Having a cursory foreknowledge of the time and place is probably an advantage, for there’s little by way of contextualising exposition to explain who everyone is. It’s a script of ballsy masculinity, a story of characters larger-than-life treated with the adoration and worshipfulness of now-dead sport or move stars. Is it a moral human sickness that our fascination with characters of such violent repute are so luring to us? Perhaps, and Zaillian’s screenplay doesn’t avert ambiguity either, leaving the audience to determine their own thinking on Frank’s actions and associations with the criminality within. As usual for films of this type, a lot of the language is innuendo or code, even the film’s subtitle “I Heard You Paint Houses” means “I Hear you Kill People”, with the “paint” being “blood” and the painting representing “killing”. The lingo within, often also what’s not said, speaks volumes about the characters and their intent, that despite their external bonds of brotherhood they’re all ruthless killers intent on controlling all they can.

A part of the film’s lustre is Scorsese’s groundbreaking use of de-aging technology to make his trio of stars look waaaay younger than they currently are. The majority of the film’s running time features a mid-forties vintage DeNiro flitting about with a similarly youth-ified Pacino and Pesci thanks to some remarkable computer effects that must have taken an eternity to get right. Even so, The Irishman does dip a small toe into Uncanny Valley at times, with DeNiro’s “younger” face (specifically, his eyes) often feeling off by several degrees, not enough to pull me out of the story completely but just enough to warrant mentioning. One might venture suggesting that it’s hardly worth mentioning, but given it’s a primary aspect of the filmmaking tools at Scorsese’s disposal, criticism of its use (rather than simply casting younger actors to portray the roles in a younger manner, much like the transition from Lucy Gallina and Anna Paquin as the same character throughout the movie) is part of my duty to reveal. It’s a technique used to perfection in Marvel’s Captain Marvel, making Samuel L Jackson look about twenty years younger again, but here the mask occasionally slips, and at times slips too much.

One of the great things here, however, is watching three towering screen icons return to Capital-A Acting. This isn’t a film driven by story, so much as a film driven by characters. DeNiro’s Frank Sheeran is enigmatic and nearly impenetrable as a human soul, with events revolving around him far more than he ever becomes involved specifically. DeNiro inhabits the role utterly, a far cry from the comedic and second-rate dreck he’s appeared in over the last decade or more, and qualifies as one of the great leading performances in recent memory thanks to Scorsese’s perceptive gaze. One doesn’t get much insight into Sheeran as a person, rather we spend a great deal of time feeling his conflict between knowing what’s right-and-wrong and trying to balance that with the love of his family, those innocents often caught in the crossfire. To be honest, I knew about as much of Sheeran at the end as I did at the start of this three-and-a-half-hour film, which is something of a shame, really. I wanted to understand how a man could get caught up inside such a violent life and try to justify, or rationalise, that to himself moreso than to others.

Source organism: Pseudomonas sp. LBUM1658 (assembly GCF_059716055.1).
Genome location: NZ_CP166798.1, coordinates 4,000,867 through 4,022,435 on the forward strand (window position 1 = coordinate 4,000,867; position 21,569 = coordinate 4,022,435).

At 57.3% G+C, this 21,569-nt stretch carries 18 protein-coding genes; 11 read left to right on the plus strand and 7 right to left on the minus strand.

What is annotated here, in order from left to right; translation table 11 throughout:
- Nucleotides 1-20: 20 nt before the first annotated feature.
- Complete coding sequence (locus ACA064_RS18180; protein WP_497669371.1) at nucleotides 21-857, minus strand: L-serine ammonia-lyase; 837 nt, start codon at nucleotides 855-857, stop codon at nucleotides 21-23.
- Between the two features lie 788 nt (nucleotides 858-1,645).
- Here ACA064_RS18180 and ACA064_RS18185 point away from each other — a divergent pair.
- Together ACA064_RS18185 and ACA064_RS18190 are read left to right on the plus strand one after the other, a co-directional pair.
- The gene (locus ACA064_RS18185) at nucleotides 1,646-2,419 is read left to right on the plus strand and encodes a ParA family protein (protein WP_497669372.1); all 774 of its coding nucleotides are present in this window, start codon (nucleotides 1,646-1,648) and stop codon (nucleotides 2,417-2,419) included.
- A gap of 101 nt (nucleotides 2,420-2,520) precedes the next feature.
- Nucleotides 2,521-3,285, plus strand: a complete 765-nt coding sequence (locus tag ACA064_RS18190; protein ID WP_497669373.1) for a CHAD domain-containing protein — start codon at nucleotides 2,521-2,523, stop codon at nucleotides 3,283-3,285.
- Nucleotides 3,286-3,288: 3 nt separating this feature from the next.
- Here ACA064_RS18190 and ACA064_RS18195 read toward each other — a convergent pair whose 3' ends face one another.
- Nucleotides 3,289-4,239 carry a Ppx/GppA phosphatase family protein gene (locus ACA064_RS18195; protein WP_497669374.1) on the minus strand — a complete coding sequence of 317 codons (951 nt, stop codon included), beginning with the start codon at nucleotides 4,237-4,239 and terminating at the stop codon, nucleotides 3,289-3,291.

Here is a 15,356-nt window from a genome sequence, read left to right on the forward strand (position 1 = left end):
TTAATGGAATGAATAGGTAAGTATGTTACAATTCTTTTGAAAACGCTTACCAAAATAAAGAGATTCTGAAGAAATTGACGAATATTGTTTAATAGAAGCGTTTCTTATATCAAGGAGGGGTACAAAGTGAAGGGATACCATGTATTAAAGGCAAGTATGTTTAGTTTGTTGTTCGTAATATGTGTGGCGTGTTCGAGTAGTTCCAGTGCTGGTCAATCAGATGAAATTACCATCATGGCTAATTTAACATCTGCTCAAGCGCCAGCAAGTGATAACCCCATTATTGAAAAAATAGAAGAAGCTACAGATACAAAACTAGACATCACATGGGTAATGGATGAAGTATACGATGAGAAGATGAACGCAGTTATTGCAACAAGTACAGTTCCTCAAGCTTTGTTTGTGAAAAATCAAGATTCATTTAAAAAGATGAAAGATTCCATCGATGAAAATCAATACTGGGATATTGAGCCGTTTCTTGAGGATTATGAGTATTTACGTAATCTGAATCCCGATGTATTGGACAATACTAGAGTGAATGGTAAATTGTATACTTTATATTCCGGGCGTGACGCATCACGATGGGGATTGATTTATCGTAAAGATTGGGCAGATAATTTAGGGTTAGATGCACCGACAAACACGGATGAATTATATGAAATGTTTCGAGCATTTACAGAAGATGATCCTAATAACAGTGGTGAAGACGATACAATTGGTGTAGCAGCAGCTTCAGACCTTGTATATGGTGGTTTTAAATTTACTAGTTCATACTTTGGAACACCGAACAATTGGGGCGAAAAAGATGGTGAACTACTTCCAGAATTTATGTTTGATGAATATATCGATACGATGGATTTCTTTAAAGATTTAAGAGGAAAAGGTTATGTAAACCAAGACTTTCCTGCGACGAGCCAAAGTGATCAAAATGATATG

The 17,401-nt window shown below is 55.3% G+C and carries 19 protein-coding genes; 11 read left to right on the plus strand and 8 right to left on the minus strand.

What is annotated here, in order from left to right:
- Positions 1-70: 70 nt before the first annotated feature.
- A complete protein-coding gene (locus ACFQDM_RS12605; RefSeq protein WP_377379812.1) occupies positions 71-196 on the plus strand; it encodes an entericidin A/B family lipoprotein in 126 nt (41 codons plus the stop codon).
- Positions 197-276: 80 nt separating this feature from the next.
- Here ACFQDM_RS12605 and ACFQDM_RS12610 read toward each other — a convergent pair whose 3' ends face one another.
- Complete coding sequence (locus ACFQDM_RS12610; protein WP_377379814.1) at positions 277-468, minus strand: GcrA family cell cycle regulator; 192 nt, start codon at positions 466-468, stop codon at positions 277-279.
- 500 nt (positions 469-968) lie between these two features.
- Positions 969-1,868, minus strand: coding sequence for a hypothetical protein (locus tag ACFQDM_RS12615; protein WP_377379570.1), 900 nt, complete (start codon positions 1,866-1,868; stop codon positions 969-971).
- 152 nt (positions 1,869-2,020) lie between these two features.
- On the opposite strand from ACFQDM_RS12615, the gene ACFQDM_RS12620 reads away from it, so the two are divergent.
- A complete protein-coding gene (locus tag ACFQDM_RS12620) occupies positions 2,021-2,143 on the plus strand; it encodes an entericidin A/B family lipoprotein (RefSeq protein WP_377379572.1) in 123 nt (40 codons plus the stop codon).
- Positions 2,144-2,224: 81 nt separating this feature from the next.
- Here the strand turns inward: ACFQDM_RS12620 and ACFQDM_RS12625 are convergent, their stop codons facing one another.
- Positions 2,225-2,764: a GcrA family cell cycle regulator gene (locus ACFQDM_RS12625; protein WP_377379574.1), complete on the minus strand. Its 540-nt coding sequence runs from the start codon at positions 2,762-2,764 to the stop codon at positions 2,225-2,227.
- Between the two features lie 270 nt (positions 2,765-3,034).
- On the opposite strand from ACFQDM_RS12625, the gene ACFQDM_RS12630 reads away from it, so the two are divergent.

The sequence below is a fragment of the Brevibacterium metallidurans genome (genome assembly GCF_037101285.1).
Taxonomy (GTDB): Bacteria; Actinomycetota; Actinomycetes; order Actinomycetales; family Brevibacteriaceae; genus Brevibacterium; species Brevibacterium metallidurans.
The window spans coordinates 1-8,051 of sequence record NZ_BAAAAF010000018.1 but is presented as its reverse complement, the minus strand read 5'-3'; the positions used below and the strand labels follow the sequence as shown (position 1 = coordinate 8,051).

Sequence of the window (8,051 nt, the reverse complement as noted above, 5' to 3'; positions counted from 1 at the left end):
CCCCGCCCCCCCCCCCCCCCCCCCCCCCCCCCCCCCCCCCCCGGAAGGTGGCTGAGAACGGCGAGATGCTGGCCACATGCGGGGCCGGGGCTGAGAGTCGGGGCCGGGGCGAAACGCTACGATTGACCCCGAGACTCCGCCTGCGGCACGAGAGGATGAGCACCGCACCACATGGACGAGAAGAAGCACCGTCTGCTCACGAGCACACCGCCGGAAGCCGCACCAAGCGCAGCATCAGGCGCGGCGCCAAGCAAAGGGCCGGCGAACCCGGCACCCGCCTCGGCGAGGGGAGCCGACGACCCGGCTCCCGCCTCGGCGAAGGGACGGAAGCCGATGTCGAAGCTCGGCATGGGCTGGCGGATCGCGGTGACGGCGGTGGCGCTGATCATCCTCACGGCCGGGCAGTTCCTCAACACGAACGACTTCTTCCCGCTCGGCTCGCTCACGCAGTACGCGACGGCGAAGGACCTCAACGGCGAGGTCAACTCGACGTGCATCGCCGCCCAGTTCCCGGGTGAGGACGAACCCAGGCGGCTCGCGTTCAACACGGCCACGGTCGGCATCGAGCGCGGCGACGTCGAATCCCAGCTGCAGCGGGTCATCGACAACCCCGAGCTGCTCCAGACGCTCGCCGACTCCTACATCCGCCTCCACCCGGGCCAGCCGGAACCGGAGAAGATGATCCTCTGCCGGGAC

Ably supporting DeNiro is full-throated Al Pacino, reduced from his “hoo haa” histrionics but still expected to overuse the phrase “fuckin‘ cock-suck’r” every second sentence. Pacino at his full Pacino-est is always watchable, and I loved every second his twitchy, verbose Jimmy Hoffa appeared on the screen, but again I struggled to identify with his personal struggle or sense of motivation. Hoffa’s mystique as a historical figure appears to have been overburdened by Pacino’s garrulous, scabrous portrayal, no doubt embellished a touch by Scorsese’s sense of showmanship, but Pacino’s fiery work here will elicit a cheeky grin from anyone who’s ever followed his career. Less obvious, but still commanding his scenes, is Joe Pesci, delivering what I would as one of the more nuanced and textured supporting roles of the last decade (easily). Pesci is the film’s MVP in my opinion, his quiet demeanour and well spoken Russell Bufalino one of the most heinously memorable Bad Guys of the genre. A glance, a glare, a word left unspoken; Bufalino is genuinely horrifying in his own self-interest, and Pesci’s turn as the mafia don is one of the actors best performances.